Thursday, March 19, 2009

Giving Up Lint for Lent


My passion for repurposing dryer lint – aka “Cheapskate’s Velvet” - is a matter of public record. (http://www.youtube.com/watch?v=FMtOYL42ttY ) In fact after looking in the mirror this morning and marveling at the rate at which my hairline is receding, I’ve decided to fast-track my latest repurposing experiment involving dryer lint. Yep, I’m trying to fashion a toupee out of the stuff. The prototypes have been very encouraging: They look preposterous, which is apparently the industry standard for toupees. At least mine isn’t going to cost me anything.

Well, as I’ve written before, maybe dryer lint really isn’t free. You can even argue that ounce for ounce it’s truly a precious commodity. You see, dryer lint represents the life of your clothing being cooked and beaten out of them by an electric or gas dryer. That – and the waste of energy used by the machine – is why I’m encouraging folks to forsake their electric dryers and hang their clothes out to dry, at least during Lent. Let’s give up lint for Lent, shall we?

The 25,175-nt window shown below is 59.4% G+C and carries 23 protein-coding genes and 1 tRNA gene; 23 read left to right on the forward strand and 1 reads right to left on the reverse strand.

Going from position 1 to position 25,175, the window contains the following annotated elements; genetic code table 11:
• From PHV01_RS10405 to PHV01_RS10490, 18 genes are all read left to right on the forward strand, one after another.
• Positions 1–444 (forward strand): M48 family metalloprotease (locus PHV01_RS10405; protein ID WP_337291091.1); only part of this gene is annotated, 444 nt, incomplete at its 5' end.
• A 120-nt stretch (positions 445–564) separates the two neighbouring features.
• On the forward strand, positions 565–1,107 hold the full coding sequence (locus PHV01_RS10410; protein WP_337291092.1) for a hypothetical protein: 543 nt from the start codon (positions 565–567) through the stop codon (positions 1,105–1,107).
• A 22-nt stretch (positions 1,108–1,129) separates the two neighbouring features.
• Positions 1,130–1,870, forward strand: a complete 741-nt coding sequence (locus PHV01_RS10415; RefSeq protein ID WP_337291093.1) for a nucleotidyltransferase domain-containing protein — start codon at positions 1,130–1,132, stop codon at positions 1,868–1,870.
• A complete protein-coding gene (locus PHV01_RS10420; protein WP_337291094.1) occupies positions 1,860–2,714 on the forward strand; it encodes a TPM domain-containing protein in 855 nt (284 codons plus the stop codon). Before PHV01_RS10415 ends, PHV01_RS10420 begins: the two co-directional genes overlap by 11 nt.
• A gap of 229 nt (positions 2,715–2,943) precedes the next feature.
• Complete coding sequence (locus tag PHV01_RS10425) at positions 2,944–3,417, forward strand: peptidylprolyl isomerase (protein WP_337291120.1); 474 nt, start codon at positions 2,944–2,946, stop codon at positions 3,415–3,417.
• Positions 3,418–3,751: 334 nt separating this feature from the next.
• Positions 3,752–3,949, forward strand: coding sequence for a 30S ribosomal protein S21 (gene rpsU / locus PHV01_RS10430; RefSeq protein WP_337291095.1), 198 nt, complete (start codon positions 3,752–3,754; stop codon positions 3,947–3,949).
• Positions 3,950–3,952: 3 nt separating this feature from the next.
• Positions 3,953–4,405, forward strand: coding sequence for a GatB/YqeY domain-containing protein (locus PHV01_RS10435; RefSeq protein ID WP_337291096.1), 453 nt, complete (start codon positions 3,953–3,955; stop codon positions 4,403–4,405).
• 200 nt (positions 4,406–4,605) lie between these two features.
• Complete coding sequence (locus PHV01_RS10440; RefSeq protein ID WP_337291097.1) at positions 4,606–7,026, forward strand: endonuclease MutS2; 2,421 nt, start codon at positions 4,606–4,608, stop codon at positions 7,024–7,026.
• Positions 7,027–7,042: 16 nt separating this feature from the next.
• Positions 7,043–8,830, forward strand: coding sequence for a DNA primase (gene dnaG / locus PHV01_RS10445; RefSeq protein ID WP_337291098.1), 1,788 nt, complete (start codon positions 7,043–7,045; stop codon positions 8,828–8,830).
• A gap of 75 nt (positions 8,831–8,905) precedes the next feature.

In my experience, gently washing your clothes in cold water and drying them on a clothesline instead of shaking-and-baking them in an electric dryer can as much as double the lifespan of many apparel items. Theoretically, that means you could cut your spending on clothing in half just by being careful about washing and line-drying them instead of using a machine. Given that the average American family spends about $1,800 a year on clothing (http://www.bls.gov/news.release/cesan.nr0.htm), that $900 savings over, say, thirty years with a compounded interest rate of five percent could build you nice little nest egg of close to $70,000. And that’s before factoring in the additional savings on energy and appliance costs when you line-dry instead of use a machine.

Of course all that depends on your willingness to be a trendsetter and actually wear your clothes until they’re worn out. I heard recently that only a small percentage (I think it was less than five percent) of clothing that we throw away in the U.S. is truly “worn out.” The vast majority of the clothing that we throw away is simply something we no longer want or that no longer fits, and we don’t take the time to pass it along to someone else who will wear it.